Get ready for the warm fuzzies, in the form of two lions who now officially know what it’s like to taste freedom. In January 2015, Bulgaria banned the use of wild animals in circuses. This September, the last two circus lions in the country were freed from cruel conditions by a team from the Born Free Foundation and FOUR PAWS.
Bulgaria’s last two circus lions
Reportedly inseparable brother lions, Jora and Black, left Bulgaria recently and traveled 10,500 miles to the African plains where they will live out their lives in freedom. As Nature World News reports, Bulgaria’s ban on using wild animals in circuses left many retired circus animals with nowhere to go. The seven-year-old lions, who were taken from their mother at birth and raised by the circus, found themselves in the same homeless situation as other circus animals throughout the country.
With no place to house the lions, the Bulgarian government contacted the Born Free Foundation for help. Born Free rescued the brothers in July of this year with the help of FOUR PAWS, an international animal welfare organization. The lions’ journey to freedom had begun.
“The story of Jora and Black and their opportunity to live in peace in South Africa is an uplifting one: a testament to the hard work of so many dedicated people, including Born Free staff, and an inspiration that drives us to save more animals in need wherever they sadly languish,” said Adam M. Roberts, CEO of Born Free USA and the Born Free Foundation, in a press release dated October 1, 2015.
From Bulgaria to Africa
At the end of September, the lions flew from Bourgas, Bulgaria, to London’s Gatwick Airport. There, they met Born Free Foundation co-founder, Virginia McKenna, OBE, who was overjoyed to see the animals on their way to the Shamwari Game Reserve in Africa.
“It’s fantastic to see the animals have traveled so well,” said McKenna. “They still have a long way to go, but I am really happy that with the generous public support, we are able to offer them a wonderful new home with our friends at Shamwari Game Reserve. They deserve no less.”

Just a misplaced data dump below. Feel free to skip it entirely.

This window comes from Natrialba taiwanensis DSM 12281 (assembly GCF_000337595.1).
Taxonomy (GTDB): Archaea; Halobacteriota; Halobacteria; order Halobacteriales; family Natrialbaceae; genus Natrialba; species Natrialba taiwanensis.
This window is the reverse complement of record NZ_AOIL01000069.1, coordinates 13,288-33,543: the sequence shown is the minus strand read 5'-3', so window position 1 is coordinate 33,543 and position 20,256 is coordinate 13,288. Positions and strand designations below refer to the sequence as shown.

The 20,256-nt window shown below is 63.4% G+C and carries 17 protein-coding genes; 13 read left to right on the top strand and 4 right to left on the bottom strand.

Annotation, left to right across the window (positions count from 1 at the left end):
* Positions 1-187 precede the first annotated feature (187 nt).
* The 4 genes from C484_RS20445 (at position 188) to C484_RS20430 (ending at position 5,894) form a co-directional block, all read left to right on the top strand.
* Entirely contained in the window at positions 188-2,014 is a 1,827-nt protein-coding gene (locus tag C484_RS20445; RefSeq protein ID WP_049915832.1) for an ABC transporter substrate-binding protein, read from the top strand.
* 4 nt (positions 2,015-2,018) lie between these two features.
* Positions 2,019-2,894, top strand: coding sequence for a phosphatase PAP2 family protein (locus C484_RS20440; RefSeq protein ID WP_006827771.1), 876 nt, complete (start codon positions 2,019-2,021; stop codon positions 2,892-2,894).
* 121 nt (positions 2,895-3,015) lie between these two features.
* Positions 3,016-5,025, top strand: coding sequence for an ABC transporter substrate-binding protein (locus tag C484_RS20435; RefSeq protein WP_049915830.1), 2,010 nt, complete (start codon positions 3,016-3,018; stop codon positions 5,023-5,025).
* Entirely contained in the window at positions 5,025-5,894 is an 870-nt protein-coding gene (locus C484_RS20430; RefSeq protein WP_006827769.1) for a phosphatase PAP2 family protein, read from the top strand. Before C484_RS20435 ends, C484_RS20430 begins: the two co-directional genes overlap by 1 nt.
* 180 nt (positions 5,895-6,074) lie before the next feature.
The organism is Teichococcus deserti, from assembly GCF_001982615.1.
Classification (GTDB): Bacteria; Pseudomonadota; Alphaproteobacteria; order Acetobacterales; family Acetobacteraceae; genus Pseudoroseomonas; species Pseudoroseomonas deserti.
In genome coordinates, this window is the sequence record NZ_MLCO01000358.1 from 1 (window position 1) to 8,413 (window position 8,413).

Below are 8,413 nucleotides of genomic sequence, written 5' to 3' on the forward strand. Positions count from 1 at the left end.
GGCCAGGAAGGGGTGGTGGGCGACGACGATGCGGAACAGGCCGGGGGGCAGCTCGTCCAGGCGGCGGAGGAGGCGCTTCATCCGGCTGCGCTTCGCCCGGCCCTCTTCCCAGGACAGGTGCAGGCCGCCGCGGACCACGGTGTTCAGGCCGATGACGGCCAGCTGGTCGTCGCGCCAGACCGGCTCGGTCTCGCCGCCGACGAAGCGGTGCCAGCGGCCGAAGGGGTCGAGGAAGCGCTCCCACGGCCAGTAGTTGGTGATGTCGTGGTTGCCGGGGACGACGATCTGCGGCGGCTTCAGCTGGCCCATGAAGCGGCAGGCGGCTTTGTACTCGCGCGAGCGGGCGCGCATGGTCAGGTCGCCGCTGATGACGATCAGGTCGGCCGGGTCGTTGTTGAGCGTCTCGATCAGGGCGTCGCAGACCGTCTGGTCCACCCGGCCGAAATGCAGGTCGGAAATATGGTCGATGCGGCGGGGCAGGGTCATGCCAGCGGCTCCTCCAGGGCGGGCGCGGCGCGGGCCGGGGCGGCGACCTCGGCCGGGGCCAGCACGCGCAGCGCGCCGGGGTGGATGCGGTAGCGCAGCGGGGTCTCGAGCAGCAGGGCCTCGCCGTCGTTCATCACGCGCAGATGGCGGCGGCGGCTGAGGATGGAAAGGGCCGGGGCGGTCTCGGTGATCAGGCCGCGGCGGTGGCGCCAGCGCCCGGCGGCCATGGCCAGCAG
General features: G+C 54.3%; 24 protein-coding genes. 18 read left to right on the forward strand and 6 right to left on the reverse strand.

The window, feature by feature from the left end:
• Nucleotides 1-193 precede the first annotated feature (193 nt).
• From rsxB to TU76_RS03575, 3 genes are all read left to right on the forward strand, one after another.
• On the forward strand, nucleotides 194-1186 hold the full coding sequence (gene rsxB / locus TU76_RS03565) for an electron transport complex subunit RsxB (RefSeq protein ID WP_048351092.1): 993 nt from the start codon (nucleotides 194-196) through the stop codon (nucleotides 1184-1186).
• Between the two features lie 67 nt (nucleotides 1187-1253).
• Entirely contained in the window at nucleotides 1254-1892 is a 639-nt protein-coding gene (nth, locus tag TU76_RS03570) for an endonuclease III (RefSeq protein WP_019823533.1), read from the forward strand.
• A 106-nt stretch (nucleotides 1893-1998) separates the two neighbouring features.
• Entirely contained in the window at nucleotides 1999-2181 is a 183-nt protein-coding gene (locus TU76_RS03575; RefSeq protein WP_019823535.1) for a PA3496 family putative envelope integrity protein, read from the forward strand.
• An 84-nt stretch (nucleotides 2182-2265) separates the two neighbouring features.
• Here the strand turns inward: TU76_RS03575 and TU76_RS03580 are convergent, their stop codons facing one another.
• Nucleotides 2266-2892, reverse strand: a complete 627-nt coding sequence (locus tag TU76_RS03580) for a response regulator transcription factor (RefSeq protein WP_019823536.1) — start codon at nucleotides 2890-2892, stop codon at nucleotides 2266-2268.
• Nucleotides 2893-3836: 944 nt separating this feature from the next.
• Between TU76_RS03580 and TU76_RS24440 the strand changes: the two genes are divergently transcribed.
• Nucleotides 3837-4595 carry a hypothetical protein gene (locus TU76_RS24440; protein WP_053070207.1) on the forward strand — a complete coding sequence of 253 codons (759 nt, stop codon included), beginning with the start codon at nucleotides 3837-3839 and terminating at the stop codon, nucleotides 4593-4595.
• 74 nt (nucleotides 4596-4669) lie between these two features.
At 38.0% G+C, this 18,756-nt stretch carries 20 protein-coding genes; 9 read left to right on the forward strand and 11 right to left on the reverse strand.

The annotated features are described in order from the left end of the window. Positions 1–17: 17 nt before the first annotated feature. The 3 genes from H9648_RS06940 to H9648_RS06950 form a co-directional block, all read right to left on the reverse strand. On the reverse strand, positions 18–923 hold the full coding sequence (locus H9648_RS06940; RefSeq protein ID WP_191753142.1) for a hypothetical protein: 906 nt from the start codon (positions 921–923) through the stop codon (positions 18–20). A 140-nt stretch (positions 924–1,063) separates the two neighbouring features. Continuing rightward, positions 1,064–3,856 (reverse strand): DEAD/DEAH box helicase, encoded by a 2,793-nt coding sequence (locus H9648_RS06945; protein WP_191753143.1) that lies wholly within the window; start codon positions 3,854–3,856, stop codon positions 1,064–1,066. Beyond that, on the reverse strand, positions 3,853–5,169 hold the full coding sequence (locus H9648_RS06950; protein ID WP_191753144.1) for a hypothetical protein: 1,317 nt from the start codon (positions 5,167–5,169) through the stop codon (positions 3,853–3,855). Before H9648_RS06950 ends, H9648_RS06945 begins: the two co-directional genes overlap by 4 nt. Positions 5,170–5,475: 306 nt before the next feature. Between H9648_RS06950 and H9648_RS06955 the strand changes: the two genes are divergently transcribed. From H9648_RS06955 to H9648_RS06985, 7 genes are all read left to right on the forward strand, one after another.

The globe-trotting pair traveled via an approved quarantine vehicle to London Heathrow, where they flew to Johannesburg, South Africa. From there, a convoy took them to the game reserve, where Jora and Black took their first steps of freedom.
Veterinarian Dr. Johan Joubert and big cat expert Tony Wiles accompanied the lions on the entire journey. “They are traveling well in their crates and we are keeping a close eye on them throughout the journey, with regular health checks and water stops,” Wiles said while on the journey from Bulgaria to South Africa.
The Born Free Foundation fights for animals worldwide, with an ultimate goal to phase out zoos in the future. International animal welfare organization FOUR PAWS has also recently helped Bulgaria’s last circus tiger find her new home in a big cat reserve in Germany. Both organizations continue the fight for animal welfare across the globe.
Many countries have banned either wild animals or all animals from circuses, and it’s likely that zoos will follow. As circuses and zoos close, animals are often left without homes, but we’re glad that organizations like Born Free and FOUR PAWS are out there fighting a good fight for these animals.
Circuses and zoos are certainly controversial. What do you think about them?
Megan Winkler is an author, historian, Neurosculpting® meditation coach, certified nutritional consultant and DIY diva. When she’s not writing or teaching a class, Megan can be found in the water, on a yoga mat, learning a new instrument or singing karaoke. Her passion for a healthy mind-body-spirit relationship motivates her to explore all the natural world has to offer.